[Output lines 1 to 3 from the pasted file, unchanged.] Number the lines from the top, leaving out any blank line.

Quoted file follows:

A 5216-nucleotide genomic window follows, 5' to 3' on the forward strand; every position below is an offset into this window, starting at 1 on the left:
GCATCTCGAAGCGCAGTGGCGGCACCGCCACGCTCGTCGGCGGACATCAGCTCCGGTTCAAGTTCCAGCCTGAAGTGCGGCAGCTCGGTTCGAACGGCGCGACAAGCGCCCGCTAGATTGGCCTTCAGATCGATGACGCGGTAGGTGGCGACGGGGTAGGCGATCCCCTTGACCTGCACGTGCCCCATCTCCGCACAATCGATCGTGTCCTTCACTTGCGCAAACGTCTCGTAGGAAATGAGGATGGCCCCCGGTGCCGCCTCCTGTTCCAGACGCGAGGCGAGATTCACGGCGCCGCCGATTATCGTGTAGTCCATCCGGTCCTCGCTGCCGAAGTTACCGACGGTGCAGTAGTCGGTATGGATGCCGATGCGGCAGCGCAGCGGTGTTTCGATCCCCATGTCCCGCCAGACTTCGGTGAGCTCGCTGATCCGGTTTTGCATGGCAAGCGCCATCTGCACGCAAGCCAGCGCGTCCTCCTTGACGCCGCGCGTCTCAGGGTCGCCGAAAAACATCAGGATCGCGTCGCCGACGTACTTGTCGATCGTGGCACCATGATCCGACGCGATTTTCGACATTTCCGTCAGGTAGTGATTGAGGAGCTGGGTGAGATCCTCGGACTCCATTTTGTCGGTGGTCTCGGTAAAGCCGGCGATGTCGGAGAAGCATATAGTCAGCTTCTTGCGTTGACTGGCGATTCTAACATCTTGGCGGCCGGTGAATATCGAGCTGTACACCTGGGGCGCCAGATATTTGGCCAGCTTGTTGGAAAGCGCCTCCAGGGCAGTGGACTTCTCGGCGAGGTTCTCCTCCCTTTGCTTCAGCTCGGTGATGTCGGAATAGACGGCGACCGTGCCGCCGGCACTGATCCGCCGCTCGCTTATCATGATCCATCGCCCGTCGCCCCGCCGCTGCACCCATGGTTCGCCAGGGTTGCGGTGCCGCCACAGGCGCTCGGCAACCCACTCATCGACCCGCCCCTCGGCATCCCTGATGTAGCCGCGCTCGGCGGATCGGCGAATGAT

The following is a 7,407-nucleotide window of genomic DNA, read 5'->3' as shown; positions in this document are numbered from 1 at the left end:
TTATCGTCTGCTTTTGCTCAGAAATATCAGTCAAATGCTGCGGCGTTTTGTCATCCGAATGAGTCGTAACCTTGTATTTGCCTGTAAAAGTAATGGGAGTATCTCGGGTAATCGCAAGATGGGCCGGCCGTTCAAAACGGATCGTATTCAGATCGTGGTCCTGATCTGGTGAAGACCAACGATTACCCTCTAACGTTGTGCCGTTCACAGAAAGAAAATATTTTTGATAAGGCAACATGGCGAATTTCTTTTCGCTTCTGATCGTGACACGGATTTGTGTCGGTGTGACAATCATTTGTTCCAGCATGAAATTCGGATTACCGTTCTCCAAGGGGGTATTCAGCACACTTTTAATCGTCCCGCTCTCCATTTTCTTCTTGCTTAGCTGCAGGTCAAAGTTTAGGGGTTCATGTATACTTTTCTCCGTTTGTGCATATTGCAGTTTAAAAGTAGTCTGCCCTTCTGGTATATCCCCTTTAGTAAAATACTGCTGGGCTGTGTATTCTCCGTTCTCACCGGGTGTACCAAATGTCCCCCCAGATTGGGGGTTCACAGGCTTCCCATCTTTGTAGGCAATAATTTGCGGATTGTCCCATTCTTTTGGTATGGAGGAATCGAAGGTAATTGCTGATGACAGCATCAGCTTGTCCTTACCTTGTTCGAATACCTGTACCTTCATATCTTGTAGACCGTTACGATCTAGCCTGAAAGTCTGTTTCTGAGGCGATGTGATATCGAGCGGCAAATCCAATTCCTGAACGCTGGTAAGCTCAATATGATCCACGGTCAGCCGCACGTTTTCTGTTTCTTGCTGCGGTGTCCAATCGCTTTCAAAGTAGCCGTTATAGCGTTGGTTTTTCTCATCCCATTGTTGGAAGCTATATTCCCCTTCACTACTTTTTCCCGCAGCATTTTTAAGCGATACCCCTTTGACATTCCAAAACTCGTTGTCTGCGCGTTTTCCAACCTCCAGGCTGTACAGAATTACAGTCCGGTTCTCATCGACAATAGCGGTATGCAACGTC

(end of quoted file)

A 5216-nucleotide genomic window follows, 5' to 3' on the forward strand; every position below is an offset into this window, starting at 1 on the left:
GCATCTCGAAGCGCAGTGGCGGCACCGCCACGCTCGTCGGCGGACATCAGCTCCGGTTCAAGTTCCAGCCTGAAGTGCGGCAGCTCGGTTCGAACGGCGCGACAAGCGCCCGCTAGATTGGCCTTCAGATCGATGACGCGGTAGGTGGCGACGGGGTAGGCGATCCCCTTGACCTGCACGTGCCCCATCTCCGCACAATCGATCGTGTCCTTCACTTGCGCAAACGTCTCGTAGGAAATGAGGATGGCCCCCGGTGCCGCCTCCTGTTCCAGACGCGAGGCGAGATTCACGGCGCCGCCGATTATCGTGTAGTCCATCCGGTCCTCGCTGCCGAAGTTACCGACGGTGCAGTAGTCGGTATGGATGCCGATGCGGCAGCGCAGCGGTGTTTCGATCCCCATGTCCCGCCAGACTTCGGTGAGCTCGCTGATCCGGTTTTGCATGGCAAGCGCCATCTGCACGCAAGCCAGCGCGTCCTCCTTGACGCCGCGCGTCTCAGGGTCGCCGAAAAACATCAGGATCGCGTCGCCGACGTACTTGTCGATCGTGGCACCATGATCCGACGCGATTTTCGACATTTCCGTCAGGTAGTGATTGAGGAGCTGGGTGAGATCCTCGGACTCCATTTTGTCGGTGGTCTCGGTAAAGCCGGCGATGTCGGAGAAGCATATAGTCAGCTTCTTGCGTTGACTGGCGATTCTAACATCTTGGCGGCCGGTGAATATCGAGCTGTACACCTGGGGCGCCAGATATTTGGCCAGCTTGTTGGAAAGCGCCTCCAGGGCAGTGGACTTCTCGGCGAGGTTCTCCTCCCTTTGCTTCAGCTCGGTGATGTCGGAATAGACGGCGACCGTGCCGCCGGCACTGATCCGCCGCTCGCTTATCATGATCCATCGCCCGTCGCCCCGCCGCTGCACCCATGGTTCGCCAGGGTTGCGGTGCCGCCACAGGCGCTCGGCAACCCACTCATCGACCCGCCCCTCGGCATCCCTGATGTAGCCGCGCTCGGCGGATCGGCGAATGAT

The following is a 7,407-nucleotide window of genomic DNA, read 5'->3' as shown; positions in this document are numbered from 1 at the left end: